The benefits of installing timber bi-folding doors are highlighted in this blog by Edwards & Hampson joinery manufacturers.
A front entrance door is an individual item in any property. Therefore it can and should make a statement. There are a number of factors to take into consideration when choosing a new front door, yet some of the most important ones are all too often overlooked.
Security is always the primary issue with any entrance door, and this should not be compromised in any way. The security of a front door is reliant upon two factors. The first is the composition of the material from which the door is constructed, and the second is the strength of its locking system. The strongest doors by far are either composite engineered or solid timber. These doors are almost impossible to break through, whereas those constructed with upvc panels are relatively easy to destruct.
Patio doors first came onto the scene in the 70’s when the then modern aluminium sliding doors became fashionable. These doors have lasted fairly well, and there are still a few residential properties that have them in place today. However, the one draw back to this style of door is the reduced opening due to their parallel sliding action, which results in only 50% of the available space giving ventilation at any one time. This older style of patio door was also extremely metallic looking, and almost always silver.
The only other option to the modern patio door in those days was traditional French doors, which are still very popular today, especially in period properties. French doors usually open outwards (although not exclusively), and if they’re hung on parliament hinges will fold back a full 180 degrees against the property wall, and open up the entire space out onto the patio or garden area. The only draw-back with French doors is they have a limit to their size. For people with above average sized houses that also have of an open aspect of anything greater than 2 metres in width, French doors have to be placed into a large frame with glazing panels to each side. Although this is fine for light penetration, it doesn’t take full advantage of the available space.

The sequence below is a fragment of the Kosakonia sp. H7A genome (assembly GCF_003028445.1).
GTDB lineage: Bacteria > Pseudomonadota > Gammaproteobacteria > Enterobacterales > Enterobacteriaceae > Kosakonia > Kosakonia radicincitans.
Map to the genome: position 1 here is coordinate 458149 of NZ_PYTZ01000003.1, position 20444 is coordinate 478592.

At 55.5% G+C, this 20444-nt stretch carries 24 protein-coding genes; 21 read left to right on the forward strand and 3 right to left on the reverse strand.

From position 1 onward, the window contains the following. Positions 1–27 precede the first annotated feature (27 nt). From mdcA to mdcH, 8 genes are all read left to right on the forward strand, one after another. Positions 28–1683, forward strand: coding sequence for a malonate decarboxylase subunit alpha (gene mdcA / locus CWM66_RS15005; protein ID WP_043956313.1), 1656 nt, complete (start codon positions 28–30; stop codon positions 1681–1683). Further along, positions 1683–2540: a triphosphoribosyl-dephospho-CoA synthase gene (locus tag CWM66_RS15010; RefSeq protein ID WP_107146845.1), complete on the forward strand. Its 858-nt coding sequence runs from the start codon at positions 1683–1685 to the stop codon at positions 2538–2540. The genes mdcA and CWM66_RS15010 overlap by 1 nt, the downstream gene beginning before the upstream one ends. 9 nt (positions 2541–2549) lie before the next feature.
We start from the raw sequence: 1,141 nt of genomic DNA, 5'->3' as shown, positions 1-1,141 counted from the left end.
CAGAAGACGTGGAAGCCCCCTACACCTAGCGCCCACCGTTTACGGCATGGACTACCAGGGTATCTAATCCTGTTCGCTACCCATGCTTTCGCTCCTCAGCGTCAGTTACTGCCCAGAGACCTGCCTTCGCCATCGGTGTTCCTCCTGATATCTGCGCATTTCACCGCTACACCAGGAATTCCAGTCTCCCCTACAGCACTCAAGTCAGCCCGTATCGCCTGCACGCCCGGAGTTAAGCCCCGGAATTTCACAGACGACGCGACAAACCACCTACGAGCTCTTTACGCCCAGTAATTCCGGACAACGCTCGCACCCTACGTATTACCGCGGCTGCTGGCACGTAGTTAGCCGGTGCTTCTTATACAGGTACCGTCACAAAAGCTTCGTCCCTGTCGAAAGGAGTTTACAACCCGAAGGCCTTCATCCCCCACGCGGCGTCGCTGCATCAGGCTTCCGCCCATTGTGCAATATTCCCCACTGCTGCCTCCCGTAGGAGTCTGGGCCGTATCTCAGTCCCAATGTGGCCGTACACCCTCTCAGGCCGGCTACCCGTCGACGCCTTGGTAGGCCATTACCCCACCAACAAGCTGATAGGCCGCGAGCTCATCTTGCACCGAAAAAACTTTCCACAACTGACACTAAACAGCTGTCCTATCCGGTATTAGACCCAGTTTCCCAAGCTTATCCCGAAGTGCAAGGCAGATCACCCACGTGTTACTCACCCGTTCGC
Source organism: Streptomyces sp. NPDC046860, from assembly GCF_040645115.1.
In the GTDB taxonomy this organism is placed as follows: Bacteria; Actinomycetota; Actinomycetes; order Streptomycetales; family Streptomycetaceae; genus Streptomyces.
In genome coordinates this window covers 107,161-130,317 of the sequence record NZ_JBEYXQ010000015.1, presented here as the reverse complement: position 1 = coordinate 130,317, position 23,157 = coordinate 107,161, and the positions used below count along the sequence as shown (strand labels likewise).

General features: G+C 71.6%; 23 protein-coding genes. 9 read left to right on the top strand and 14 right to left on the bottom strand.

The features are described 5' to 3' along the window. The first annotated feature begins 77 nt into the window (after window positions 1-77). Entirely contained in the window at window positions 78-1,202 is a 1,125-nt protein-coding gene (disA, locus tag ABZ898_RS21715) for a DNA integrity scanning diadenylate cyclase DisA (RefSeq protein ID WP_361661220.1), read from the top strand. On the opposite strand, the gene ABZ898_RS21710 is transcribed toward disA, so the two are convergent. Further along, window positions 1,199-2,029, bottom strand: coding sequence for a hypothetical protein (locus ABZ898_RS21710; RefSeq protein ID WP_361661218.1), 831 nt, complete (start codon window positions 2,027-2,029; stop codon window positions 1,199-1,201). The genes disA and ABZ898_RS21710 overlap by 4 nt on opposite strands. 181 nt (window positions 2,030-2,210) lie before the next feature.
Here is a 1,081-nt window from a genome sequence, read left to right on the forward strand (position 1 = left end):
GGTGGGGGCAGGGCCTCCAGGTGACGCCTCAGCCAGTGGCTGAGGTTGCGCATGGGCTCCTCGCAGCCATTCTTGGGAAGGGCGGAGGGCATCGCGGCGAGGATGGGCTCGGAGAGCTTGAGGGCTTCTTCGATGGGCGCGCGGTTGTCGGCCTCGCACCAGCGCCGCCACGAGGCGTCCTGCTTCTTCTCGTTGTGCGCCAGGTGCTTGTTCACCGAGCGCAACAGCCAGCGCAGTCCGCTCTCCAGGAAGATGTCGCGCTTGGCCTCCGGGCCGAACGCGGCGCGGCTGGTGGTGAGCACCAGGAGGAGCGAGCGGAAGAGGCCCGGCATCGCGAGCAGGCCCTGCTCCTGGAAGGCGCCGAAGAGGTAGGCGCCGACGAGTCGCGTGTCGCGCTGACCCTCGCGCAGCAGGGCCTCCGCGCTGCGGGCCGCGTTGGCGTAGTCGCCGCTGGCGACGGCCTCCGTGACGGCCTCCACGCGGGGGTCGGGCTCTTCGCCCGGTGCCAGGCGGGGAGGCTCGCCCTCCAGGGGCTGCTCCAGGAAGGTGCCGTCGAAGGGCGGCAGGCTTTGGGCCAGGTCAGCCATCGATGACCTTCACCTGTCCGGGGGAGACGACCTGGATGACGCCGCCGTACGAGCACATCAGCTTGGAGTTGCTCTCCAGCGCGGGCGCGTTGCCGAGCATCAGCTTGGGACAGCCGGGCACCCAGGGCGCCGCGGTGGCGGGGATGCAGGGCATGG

The huge range of wooden doors on the market means that almost every conceivable design is readily available. Despite this, there are still a number of issues that should be carefully considered before installing new doors.
All modern houses and commercial premises are built with “stock size” internal door casings, so the expense of made-to-measure doors for every room is not a concern. Nevertheless, prices can vary a great deal depending upon the level of quality and finish. Quality can often be judged by the weight of a door. Heavier doors are generally constructed from a more substantial material, whereas cheaper doors are lightweight and hollow. This is reflected in their price difference. The different
Finish levels will also affect price, but the initial outlay of purchasing pre-finished stock doors can also be a cost saver in the future. Pre-finishing means the cost of varnish and arduous labour to apply it are removed entirely. Internal stock doors are normally 35mm thick, although when fireproof doors are required this size increases to 44mm. The advantages of stock doors are that they’re cheaper than made-to-measure solid doors, and won’t twist or warp due to the internal temperature changes.